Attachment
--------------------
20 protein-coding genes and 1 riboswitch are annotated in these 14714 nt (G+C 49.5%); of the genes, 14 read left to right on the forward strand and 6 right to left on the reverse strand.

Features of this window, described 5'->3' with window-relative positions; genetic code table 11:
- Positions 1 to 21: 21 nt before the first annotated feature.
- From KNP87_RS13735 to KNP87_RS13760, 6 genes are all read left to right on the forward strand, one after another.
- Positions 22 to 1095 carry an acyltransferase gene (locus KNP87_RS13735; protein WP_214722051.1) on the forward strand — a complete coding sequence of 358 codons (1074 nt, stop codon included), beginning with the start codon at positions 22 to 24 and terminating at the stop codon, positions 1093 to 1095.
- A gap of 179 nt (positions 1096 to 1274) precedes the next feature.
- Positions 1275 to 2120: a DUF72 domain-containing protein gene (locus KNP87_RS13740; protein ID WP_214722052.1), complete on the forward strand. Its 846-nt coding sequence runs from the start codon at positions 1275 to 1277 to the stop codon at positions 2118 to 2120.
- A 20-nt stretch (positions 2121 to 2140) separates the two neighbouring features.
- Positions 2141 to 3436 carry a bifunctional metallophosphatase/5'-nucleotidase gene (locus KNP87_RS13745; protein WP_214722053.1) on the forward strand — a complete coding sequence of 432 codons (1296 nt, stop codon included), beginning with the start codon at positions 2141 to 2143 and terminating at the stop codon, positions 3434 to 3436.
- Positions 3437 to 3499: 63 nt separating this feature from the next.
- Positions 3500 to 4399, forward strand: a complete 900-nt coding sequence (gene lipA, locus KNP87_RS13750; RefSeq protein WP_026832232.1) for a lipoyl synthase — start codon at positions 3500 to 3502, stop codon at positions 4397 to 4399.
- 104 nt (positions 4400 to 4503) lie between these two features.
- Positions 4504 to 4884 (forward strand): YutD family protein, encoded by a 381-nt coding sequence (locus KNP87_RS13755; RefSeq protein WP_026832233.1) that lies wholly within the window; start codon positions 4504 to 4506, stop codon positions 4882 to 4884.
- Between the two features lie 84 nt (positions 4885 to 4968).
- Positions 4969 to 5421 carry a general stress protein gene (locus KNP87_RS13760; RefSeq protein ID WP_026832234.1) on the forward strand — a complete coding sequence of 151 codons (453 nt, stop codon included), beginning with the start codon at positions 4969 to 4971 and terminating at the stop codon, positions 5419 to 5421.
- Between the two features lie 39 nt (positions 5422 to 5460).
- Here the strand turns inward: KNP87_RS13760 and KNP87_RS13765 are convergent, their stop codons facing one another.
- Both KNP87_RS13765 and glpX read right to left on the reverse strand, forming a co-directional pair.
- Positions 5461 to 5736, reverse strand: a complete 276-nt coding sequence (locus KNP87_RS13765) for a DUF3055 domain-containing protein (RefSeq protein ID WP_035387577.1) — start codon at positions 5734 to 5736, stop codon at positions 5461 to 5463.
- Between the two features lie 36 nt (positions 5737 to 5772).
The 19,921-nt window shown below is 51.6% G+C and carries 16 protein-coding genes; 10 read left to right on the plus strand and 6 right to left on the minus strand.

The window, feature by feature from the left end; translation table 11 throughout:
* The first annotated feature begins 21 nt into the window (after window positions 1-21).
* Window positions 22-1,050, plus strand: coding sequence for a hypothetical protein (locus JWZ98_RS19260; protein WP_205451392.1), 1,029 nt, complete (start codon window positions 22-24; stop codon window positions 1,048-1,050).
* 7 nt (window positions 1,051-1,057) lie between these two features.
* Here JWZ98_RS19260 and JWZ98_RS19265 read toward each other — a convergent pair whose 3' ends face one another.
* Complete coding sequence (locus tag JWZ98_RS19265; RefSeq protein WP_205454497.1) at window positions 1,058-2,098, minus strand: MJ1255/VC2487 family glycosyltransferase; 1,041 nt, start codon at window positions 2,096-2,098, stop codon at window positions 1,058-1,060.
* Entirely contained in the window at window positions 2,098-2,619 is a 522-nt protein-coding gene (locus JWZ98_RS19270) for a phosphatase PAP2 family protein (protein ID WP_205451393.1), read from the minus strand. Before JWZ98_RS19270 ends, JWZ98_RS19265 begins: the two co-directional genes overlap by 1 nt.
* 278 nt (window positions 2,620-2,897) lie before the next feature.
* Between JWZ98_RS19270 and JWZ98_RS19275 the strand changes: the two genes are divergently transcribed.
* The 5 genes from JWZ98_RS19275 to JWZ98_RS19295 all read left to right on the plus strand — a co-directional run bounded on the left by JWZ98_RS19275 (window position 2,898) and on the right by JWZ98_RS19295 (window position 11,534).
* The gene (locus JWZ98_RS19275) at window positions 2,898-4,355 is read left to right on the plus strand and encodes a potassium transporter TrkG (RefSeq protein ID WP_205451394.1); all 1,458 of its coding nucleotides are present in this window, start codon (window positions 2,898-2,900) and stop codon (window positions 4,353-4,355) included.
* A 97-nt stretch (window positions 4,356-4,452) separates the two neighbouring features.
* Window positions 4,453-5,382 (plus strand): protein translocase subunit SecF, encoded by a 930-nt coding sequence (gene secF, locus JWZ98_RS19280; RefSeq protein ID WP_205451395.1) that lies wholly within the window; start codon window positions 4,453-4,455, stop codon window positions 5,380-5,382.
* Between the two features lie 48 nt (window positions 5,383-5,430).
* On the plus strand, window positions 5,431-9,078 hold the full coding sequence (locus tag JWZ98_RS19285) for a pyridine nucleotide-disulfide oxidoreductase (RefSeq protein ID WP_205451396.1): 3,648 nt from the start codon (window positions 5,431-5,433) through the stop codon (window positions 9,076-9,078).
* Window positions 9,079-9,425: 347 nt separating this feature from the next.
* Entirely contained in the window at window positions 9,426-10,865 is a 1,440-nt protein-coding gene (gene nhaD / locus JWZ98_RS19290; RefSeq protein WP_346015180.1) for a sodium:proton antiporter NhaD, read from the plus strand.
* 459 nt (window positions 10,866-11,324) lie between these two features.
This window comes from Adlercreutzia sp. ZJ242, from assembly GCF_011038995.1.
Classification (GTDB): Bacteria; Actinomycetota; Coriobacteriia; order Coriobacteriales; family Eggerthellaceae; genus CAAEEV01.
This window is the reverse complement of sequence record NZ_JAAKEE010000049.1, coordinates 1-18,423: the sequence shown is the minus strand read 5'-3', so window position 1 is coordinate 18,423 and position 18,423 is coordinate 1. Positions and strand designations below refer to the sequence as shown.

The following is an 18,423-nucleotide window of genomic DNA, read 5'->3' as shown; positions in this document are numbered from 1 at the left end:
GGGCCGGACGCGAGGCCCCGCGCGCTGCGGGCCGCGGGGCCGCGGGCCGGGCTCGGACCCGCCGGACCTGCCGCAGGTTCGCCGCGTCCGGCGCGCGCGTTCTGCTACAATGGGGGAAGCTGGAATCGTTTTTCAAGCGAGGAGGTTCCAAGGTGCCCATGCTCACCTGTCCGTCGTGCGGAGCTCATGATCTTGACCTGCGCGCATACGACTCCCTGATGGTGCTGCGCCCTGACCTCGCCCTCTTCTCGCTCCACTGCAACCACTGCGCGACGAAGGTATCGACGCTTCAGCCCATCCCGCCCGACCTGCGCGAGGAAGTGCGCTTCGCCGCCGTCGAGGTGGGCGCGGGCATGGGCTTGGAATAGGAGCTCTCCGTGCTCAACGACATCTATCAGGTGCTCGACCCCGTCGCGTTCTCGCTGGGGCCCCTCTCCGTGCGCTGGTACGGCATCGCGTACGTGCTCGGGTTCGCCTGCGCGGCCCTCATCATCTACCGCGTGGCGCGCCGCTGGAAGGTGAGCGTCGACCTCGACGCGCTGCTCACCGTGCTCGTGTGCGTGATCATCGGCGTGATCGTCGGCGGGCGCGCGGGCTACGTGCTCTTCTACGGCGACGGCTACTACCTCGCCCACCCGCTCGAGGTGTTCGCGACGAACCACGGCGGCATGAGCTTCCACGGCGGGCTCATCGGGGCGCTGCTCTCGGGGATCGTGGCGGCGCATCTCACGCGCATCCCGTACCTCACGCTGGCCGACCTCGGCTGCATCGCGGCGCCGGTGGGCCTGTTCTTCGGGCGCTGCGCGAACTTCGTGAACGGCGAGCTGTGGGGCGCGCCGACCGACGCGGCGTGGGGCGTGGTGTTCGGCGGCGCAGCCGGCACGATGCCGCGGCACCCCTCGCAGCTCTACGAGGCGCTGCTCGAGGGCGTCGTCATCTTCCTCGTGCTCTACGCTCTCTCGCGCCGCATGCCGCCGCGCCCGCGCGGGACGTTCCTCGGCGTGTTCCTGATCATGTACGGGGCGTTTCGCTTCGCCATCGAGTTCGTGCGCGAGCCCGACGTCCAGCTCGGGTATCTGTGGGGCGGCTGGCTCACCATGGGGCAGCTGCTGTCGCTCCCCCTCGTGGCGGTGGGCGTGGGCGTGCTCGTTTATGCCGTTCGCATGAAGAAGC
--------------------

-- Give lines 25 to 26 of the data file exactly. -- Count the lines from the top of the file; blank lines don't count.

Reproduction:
* 7 nt (window positions 1,051-1,057) lie between these two features.
* Here JWZ98_RS19260 and JWZ98_RS19265 read toward each other — a convergent pair whose 3' ends face one another.